“When I am asked why a man/woman doesn’t leave their abuser I say: They stay because the fear of leaving is greater than the fear of staying. They will leave when the fear of staying is greater than the fear of leaving.” ~ Rebecca J. Burns, “The Last Straw”
I was once involved in an abusive relationship and have faced insensitive judgment and criticism from people who say things like, “I would never have stayed,” as if staying was indicative of their strength and wisdom, and my subsequent weakness and stupidity.
Domestic violence is perpetrated against both men and women, however, one in three American women will be involved in an abusive relationship at some point in their lives, so it is important to understand why they (we) do not walk out the door after the first incident of violence.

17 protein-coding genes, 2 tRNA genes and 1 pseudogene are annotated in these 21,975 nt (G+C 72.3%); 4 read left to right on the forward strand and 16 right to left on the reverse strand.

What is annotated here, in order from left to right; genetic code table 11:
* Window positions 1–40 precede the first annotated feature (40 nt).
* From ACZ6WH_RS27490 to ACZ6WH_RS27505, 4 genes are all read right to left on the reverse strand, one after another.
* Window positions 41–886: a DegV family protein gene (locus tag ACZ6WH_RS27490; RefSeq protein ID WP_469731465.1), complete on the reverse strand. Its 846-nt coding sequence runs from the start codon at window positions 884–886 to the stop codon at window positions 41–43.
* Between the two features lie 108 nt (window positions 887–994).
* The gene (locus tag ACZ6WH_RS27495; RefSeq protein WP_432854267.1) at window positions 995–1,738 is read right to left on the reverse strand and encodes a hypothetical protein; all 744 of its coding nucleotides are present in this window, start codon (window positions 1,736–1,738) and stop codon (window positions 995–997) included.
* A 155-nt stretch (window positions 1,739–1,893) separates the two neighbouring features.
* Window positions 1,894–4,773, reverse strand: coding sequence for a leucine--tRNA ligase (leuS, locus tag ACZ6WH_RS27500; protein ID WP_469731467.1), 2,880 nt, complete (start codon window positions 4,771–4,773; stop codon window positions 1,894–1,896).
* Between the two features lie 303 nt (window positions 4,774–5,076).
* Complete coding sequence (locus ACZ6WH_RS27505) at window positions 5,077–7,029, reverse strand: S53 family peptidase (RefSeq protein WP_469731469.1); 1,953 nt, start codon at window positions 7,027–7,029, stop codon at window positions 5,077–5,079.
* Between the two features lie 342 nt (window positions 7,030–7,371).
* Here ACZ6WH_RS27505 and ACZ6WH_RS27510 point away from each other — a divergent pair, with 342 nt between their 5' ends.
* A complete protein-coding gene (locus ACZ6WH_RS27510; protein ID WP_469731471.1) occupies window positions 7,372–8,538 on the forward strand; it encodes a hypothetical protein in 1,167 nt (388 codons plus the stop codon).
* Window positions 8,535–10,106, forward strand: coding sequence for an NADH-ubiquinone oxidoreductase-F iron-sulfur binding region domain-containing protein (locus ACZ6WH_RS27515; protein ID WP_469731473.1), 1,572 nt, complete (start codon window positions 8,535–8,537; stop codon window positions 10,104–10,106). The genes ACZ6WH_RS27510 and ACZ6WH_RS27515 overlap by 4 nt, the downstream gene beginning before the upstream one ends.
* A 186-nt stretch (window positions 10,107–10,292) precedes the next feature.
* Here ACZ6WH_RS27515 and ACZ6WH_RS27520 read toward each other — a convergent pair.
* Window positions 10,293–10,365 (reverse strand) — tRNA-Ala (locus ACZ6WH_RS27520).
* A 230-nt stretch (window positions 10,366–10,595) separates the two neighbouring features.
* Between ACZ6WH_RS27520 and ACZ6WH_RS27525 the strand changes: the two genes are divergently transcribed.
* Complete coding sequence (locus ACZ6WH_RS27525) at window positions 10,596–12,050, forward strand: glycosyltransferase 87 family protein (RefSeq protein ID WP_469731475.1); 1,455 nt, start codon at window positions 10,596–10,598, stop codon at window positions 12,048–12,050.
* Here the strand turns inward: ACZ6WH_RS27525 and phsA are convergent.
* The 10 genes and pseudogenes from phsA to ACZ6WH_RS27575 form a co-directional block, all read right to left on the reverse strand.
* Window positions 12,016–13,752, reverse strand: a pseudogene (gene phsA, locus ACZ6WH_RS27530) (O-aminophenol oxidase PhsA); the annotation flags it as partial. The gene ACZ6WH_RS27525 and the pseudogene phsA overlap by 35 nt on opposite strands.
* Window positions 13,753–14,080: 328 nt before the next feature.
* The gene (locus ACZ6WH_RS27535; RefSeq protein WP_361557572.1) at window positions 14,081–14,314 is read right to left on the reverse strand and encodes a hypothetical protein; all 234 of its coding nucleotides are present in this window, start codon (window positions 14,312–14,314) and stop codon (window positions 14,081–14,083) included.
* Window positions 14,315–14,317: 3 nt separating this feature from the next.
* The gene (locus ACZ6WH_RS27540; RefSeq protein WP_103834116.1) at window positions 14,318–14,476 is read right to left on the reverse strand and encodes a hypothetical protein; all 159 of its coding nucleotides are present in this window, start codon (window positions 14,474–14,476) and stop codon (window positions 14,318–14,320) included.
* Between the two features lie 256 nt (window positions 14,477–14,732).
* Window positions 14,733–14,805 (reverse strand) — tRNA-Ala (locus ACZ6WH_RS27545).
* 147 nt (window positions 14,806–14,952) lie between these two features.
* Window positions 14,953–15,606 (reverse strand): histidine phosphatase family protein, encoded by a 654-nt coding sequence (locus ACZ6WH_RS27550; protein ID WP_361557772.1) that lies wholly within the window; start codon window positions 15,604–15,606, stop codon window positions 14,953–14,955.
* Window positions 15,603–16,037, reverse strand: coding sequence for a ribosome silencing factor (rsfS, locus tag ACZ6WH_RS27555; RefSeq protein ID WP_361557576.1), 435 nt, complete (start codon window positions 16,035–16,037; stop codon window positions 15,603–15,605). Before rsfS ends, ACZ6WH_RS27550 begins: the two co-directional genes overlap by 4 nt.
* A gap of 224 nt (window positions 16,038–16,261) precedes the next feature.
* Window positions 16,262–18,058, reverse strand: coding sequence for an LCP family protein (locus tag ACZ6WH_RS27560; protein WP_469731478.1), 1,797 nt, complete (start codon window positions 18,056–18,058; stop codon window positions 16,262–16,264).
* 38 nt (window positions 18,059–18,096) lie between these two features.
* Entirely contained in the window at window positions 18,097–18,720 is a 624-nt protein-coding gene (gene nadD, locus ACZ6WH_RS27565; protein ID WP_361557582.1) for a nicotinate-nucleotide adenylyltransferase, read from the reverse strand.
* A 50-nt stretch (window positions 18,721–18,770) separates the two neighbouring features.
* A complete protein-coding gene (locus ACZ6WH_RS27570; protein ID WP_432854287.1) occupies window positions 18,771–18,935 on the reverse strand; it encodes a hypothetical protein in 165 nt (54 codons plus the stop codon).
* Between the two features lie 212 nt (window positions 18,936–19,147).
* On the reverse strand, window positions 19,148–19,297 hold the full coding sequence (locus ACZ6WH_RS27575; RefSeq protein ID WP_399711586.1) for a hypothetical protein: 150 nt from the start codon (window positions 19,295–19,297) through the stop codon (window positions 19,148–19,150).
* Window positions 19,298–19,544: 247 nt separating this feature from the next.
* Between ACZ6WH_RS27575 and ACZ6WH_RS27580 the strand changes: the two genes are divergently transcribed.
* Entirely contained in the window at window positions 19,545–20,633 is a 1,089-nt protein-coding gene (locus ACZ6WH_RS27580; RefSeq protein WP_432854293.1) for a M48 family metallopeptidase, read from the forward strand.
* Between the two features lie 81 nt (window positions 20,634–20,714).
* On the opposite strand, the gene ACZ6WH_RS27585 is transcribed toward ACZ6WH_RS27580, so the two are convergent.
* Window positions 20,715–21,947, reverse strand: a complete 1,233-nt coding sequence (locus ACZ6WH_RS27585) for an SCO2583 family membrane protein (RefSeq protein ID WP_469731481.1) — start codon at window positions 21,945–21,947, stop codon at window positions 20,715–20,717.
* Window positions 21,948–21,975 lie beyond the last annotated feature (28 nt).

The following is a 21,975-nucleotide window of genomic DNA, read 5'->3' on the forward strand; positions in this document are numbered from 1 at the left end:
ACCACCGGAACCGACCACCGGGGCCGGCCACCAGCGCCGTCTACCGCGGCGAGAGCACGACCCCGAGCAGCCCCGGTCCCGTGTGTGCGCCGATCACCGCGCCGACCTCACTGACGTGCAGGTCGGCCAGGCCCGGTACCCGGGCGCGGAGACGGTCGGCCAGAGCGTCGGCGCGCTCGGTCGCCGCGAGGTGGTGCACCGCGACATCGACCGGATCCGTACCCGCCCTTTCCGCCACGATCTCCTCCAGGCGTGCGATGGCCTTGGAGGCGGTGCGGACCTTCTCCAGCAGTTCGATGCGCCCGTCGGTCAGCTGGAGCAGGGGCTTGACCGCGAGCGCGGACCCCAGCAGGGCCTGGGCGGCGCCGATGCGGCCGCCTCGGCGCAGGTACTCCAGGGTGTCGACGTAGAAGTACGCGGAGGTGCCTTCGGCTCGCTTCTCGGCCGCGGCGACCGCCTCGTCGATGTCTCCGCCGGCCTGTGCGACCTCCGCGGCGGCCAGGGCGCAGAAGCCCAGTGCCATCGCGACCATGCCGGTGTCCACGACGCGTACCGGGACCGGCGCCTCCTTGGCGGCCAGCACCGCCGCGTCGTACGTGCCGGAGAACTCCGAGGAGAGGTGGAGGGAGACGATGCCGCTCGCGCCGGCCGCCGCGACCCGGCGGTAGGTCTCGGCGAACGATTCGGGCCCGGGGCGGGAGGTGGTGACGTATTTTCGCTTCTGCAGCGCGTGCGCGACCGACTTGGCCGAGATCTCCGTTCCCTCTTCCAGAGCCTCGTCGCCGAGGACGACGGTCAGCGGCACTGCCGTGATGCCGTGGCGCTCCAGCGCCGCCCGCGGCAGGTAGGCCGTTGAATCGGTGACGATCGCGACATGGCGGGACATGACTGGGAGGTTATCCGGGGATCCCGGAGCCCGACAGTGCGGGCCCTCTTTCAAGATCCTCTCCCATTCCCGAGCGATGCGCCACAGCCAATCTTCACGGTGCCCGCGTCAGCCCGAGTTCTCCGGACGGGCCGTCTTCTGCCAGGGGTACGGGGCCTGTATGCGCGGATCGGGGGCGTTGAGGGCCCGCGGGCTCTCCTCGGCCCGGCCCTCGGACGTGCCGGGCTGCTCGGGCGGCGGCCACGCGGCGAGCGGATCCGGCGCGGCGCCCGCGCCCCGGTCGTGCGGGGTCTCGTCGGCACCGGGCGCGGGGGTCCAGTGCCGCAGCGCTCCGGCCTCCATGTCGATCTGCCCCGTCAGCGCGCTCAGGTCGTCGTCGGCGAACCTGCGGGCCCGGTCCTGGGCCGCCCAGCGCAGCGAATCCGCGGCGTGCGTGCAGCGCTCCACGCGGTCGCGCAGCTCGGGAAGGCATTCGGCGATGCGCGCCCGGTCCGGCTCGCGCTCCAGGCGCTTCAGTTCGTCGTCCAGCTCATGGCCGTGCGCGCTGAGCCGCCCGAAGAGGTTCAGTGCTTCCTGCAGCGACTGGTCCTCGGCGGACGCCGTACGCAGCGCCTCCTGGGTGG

Instead of subjecting the victim to further injury by asking them why they did not leave, ask them what you can do to support them in their healing. Compassion goes much further than judgment, and until you walk in someone else’s shoes, please don’t assume you know anything about them or their motivations for staying.
Jennifer Spesia is a long-time student of Eastern spiritual traditions, a meditator, a Returned Peace Corps Volunteer (Cote d’Ivoire, West Africa), a yoga-teacher-in-training, a human companion to three amazing dogs, a world traveler, a philosopher, a seeker, and an eternal student. She will complete her PhD in Psychology in 2013 and is looking forward to having the time to read books for pleasure again soon.
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Ed: Kate Bartolotta